The father of Ontological arguments is often considered to be Anselm of Canterbury who was a monk and abbot of Bec in Normandy, and Archbishop of Canterbury from 1093 to 1109. Anselm when discussing topics with his pupils mainly focused on the nature and the existence of God. Throughout history there have been many disagreements over whether Anselm’s argument is sound and actually valid. Perhaps one of the more famous counter arguments against Anselm’s famous Proslogion II is that of Gaunilo. However his counter argument against Anselm has been refuted to the point where Anselm is still regarded to have been correct. Centuries later a man by the name of Immanuel Kant arises to challenge Anselm’s theory as to the existence of God. Perhaps Immanuel Kant’s most famous theory is the Critique of Pure Reason in which Kant is said to have finally brought down Anselm’s argument. However just like any other argument, Kant has many people that are against his argument as well. The battle to prove the existence of God has gone on practically since the birth of man and in order to truly prove the existence of God it must be done through logic and reasoning in order to convince the masses, this was what Anselm was the first to due. In order to be able to determine whether Anselm’s argument is in fact sound and valid it must be compared to other ontological arguments and of course compared to counter arguments. A deep understanding of Anselm’s Proslogion II is needed in order to better understand where the flaws can be found. After examining his argument it will be compared to any followers of the ontological argument to check for validity and finally contrasted against Kant’s argument to check for soundness. With the compare and contrast it should become clear as to whether Anselm’s argument is sound and valid, and not just based on emotions.
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The Proslogion was written as a response to Gaunilo’s Lost Island argument in which he preceded to debunk Anselm’s argument particularly his reasoning as to why God has to exist. Anselm replies and at a glance it appears as though Anselm ignores Gaunilo’s argument however, upon close inspection Anselm does respond to the criticisms of Gaunilo. Anselm’s main argument in the Proslogion is thought to be the Proslogion II titled That God Truly Exists. Many philosophers treat the Proslogion II as a standalone argument. At the beginning of Anselm’s argument he begins with “you who grant understanding to faith” and asks God to help him with the understanding “you are, as we believe you are and that you are what we believe you to be”. This would indicate that Anselm’s argument will begin from faith. Anselm goes on to say “that you are something than which nothing greater can be thought” . This will serve as the premise for Anselm’s first argument that is God is something than which nothing greater can be thought. Which would make sense seeing as how God is suppose to be the ultimate being so there can be nothing greater than God. Of course if God does not exist however than his reasoning is flawed for if God does not exist than there is something greater that can be thought to exist. Thus the premise makes it hard to prove that God does exist however, when Anselm says ” something than which nothing greater can be thought” he already has a concept as to what that something is , thus it is safe to assume that which nothing greater can be thought exists in the understanding of the individual. Thus Anselm believes that if something exists in the understanding it must also exist in reality. Even if it were not to exist in reality it can still be thought to exist in reality. When humans believe that something in the understanding can exist in reality, than that thought alone is greater than believing God can only exist in the understanding therefore, God exists in reality. This is where Gaunilo’s argument comes into play. Gaunilo uses the idea of a lost island filled with riches and greater than any island previously found by humans. He goes on to prove the existence of this great island through the same manner as Anselm proves the existence of God. Gaunilo responds to Anselm “For you do not doubt that this island exists in your understanding; and since it is more excellent to exist not merely in the understanding, but also in reality, this island must also exist in reality. For if it did not, any land that exists in reality would be greater than it”. Gaunilo is thus arguing for the existence of the island in much the same way Anselm argued for the existence of God. If there is no doubt in the mind about existence of this great island however if the island does not exist that would mean that something greater does exist which would prove the statement wrong, which would in turn prove Anselm wrong. This does not only apply to the island but can apply to anything such as an apple an animal and so on. There has to be solid proof in order to believe that something is there, arguing saying that God has to exist because in order to understand something, the object has to exist for understanding to be possible is false. There are many things in our world that cannot be proven to exist, yet we understand them. An example of this could be ghosts, ghosts are understood to be spirits of departed ones we understand this concept however that does not mean they exist. Perhaps another example of the success Gaunilo had at disproving Anselm was that in his reply to Gaunilo, Anselm fails to reply to Gaunilo’s argument. This could mean that either Anselm did not feel the need to reply to Gaunilo, or that Anselm knew that Gaunilo had disproved his theory for the existence of God and did not know how to reply.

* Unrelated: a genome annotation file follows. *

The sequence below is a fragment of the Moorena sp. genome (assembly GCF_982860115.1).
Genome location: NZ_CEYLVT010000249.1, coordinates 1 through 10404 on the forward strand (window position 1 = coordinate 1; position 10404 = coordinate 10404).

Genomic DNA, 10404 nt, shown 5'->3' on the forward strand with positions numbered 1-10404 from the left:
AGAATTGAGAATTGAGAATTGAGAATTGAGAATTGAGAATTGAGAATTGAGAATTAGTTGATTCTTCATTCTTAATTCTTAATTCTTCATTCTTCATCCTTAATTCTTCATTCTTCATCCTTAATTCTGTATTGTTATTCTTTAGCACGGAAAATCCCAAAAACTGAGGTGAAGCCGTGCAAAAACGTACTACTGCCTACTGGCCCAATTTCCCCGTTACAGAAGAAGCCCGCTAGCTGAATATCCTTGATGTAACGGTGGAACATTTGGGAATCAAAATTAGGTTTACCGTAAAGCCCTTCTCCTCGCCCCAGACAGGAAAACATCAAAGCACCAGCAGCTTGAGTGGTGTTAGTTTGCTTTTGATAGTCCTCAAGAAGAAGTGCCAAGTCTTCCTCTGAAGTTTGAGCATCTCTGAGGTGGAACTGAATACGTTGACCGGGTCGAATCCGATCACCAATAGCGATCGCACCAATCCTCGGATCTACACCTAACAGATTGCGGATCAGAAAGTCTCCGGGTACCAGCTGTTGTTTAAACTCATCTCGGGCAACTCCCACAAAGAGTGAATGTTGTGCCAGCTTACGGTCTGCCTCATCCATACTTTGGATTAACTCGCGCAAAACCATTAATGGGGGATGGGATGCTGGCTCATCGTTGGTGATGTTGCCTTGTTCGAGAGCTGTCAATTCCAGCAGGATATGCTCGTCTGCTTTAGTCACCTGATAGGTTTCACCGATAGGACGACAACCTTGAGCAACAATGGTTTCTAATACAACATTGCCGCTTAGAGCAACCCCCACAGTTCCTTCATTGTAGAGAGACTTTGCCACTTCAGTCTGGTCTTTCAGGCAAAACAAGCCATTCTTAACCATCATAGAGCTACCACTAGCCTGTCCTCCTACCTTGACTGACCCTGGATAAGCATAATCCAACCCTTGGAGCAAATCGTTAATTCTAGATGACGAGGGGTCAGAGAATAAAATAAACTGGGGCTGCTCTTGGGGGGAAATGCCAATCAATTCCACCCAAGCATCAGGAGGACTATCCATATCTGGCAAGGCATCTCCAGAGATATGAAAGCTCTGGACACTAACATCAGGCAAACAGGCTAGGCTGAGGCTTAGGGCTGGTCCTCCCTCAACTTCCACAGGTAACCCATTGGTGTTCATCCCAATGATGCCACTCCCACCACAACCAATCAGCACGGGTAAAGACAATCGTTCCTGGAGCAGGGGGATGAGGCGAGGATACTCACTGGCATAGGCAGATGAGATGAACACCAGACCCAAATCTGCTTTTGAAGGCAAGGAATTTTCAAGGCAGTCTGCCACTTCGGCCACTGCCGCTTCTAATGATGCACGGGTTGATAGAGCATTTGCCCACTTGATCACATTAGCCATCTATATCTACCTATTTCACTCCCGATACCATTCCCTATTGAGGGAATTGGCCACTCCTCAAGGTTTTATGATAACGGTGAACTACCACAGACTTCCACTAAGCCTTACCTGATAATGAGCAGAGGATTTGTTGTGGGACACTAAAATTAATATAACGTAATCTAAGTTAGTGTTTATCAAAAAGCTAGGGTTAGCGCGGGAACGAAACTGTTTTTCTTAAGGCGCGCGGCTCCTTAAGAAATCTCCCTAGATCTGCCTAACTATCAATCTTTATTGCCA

When closely examining Anselm’s reply to Gaunilo it becomes clear that Anselm actually does reply to Gaunilo. However he does not reply directly to Gaunilo or his Lost Island argument which could throw some readers off and give off a false idea of what Anselm’s intentions truly were. At the beginning of his reply Anselm identifies two issues that he thinks are the most important in his response to Gaunilo. Anselm interprets that Gaunilo has raised two objections against his claims. Gaunilo’s first argument is “That than which nothing greater can be thought cannot be thought “and his second argument “It does not follow that if that than which nothing greater can be thought can be thought, it exists in reality”. Anselm than responds to both of these claims indirectly, as such his first response is “That than which nothing greater can be thought can be thought” and “If that than which nothing greater can be thought can be thought, it exists in reality”. This entails that “That than which nothing greater can be thought exists in reality”. Anselm is able to successfully defend his arguments and as such he is able to prove he has a sounds argument. In his first argument Anselm clarifies what he means by thinking or understanding. The kind of issue that Anselm believes is at fault in understanding his arguments is mental conception. In mental conception “things themselves, whether they already exist or are yet to exist, are examined within the mind by the gaze of thought”. This means that we have the potential to examine things that do not yet exist. That also means we can have mental conceptions of things that are imaginary. But it is not possible to think of something that is impossible. This is probably the most important part as Anselm than has to prove whether nothing greater can be thought is possible. Anselm’s theory suggests that the thought process or thoughts in general can go wrong. It is possible to think that you are thinking of something when in reality you are not. This would occur if I failed in getting my mind the thing that I intended to “examine with the gaze of thought”. So if anyone has that than which nothing greater can be thought in his mind sees that that being must exist. This would mean that that than which nothing greater can be thought “cannot be thought not to exist”. In Anselm’s view to think and to believe are the same thing. This would mean that if someone believed that god did not exist he would have also thought that god did not exist. However to fix this obvious counterclaim Anselm goes on to say ” there must be more than one way in which something is said in one’s heart or thought” therefore the thing is thought of when the word that represents that thing is thought. It would than make sense to say that no one who understands what God is can think that God does not exist. Although the individual might believe this to be true that is not the case. Thus his words would mean nothing at all. Anybody who truly thinks that than which nothing greater can be thought “understands that this being exists in such a way that he cannot, even in thought, fail to exist”. When Gaunilo denies that God can be thought at all he is then suggesting that the ordinary person cannot have any notion at all of God. Gaunilo believes that if we do not have firsthand knowledge of something, it is still possible for humans to “form an idea of it on the basis of something like it”. However he believes that is not the case with God, “Since you yourself claim that it is so great that nothing else could be like it”. Since God does not belong to any species that we know of it becomes impossible to form an idea of an unknown entity. Thus in God’s case it than only becomes possible to think of him based solely on the basis of the word. However it is impossible to base truth just on the basis of a word and that would lead it to have little to no validity.